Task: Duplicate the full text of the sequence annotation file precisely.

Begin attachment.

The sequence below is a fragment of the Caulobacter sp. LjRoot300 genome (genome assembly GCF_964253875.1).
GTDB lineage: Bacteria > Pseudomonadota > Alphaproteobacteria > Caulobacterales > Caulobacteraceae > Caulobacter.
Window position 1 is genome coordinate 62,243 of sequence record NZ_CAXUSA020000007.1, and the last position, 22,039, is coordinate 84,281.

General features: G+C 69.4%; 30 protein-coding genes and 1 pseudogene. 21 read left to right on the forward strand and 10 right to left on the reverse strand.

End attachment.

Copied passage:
The sequence below is a fragment of the Caulobacter sp. LjRoot300 genome (genome assembly GCF_964253875.1).
GTDB lineage: Bacteria > Pseudomonadota > Alphaproteobacteria > Caulobacterales > Caulobacteraceae > Caulobacter.
Window position 1 is genome coordinate 62,243 of sequence record NZ_CAXUSA020000007.1, and the last position, 22,039, is coordinate 84,281.

General features: G+C 69.4%; 30 protein-coding genes and 1 pseudogene. 21 read left to right on the forward strand and 10 right to left on the reverse strand.